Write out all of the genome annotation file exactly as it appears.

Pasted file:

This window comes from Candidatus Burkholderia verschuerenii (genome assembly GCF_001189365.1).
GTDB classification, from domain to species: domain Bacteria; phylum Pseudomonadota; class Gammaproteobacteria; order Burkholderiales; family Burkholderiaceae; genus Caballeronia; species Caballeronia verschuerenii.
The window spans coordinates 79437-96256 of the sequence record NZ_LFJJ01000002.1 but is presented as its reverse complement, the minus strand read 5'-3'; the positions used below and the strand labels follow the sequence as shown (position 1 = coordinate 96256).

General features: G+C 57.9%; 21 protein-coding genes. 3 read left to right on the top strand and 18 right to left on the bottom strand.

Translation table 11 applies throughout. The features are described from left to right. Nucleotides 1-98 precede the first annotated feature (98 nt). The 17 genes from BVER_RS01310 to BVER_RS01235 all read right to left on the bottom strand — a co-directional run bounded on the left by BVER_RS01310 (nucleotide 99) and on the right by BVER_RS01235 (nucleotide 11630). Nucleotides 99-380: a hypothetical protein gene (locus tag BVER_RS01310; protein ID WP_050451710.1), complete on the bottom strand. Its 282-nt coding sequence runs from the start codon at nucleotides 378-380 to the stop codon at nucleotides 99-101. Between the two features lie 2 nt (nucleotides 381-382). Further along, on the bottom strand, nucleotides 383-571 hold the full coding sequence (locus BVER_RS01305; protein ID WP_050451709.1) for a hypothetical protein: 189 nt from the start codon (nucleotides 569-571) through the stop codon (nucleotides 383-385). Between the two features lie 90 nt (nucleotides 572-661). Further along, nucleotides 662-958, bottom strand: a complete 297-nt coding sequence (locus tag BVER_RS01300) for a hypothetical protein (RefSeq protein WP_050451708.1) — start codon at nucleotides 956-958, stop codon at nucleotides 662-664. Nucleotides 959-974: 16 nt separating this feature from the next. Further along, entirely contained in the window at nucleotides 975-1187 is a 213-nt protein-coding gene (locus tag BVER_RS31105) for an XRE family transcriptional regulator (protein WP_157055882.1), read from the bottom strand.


This window comes from Candidatus Burkholderia verschuerenii (genome assembly GCF_001189365.1).
GTDB classification, from domain to species: domain Bacteria; phylum Pseudomonadota; class Gammaproteobacteria; order Burkholderiales; family Burkholderiaceae; genus Caballeronia; species Caballeronia verschuerenii.
The window spans coordinates 79437-96256 of the sequence record NZ_LFJJ01000002.1 but is presented as its reverse complement, the minus strand read 5'-3'; the positions used below and the strand labels follow the sequence as shown (position 1 = coordinate 96256).

General features: G+C 57.9%; 21 protein-coding genes. 3 read left to right on the top strand and 18 right to left on the bottom strand.

Translation table 11 applies throughout. The features are described from left to right. Nucleotides 1-98 precede the first annotated feature (98 nt). The 17 genes from BVER_RS01310 to BVER_RS01235 all read right to left on the bottom strand — a co-directional run bounded on the left by BVER_RS01310 (nucleotide 99) and on the right by BVER_RS01235 (nucleotide 11630). Nucleotides 99-380: a hypothetical protein gene (locus tag BVER_RS01310; protein ID WP_050451710.1), complete on the bottom strand. Its 282-nt coding sequence runs from the start codon at nucleotides 378-380 to the stop codon at nucleotides 99-101. Between the two features lie 2 nt (nucleotides 381-382). Further along, on the bottom strand, nucleotides 383-571 hold the full coding sequence (locus BVER_RS01305; protein ID WP_050451709.1) for a hypothetical protein: 189 nt from the start codon (nucleotides 569-571) through the stop codon (nucleotides 383-385). Between the two features lie 90 nt (nucleotides 572-661). Further along, nucleotides 662-958, bottom strand: a complete 297-nt coding sequence (locus tag BVER_RS01300) for a hypothetical protein (RefSeq protein WP_050451708.1) — start codon at nucleotides 956-958, stop codon at nucleotides 662-664. Nucleotides 959-974: 16 nt separating this feature from the next. Further along, entirely contained in the window at nucleotides 975-1187 is a 213-nt protein-coding gene (locus tag BVER_RS31105) for an XRE family transcriptional regulator (protein WP_157055882.1), read from the bottom strand.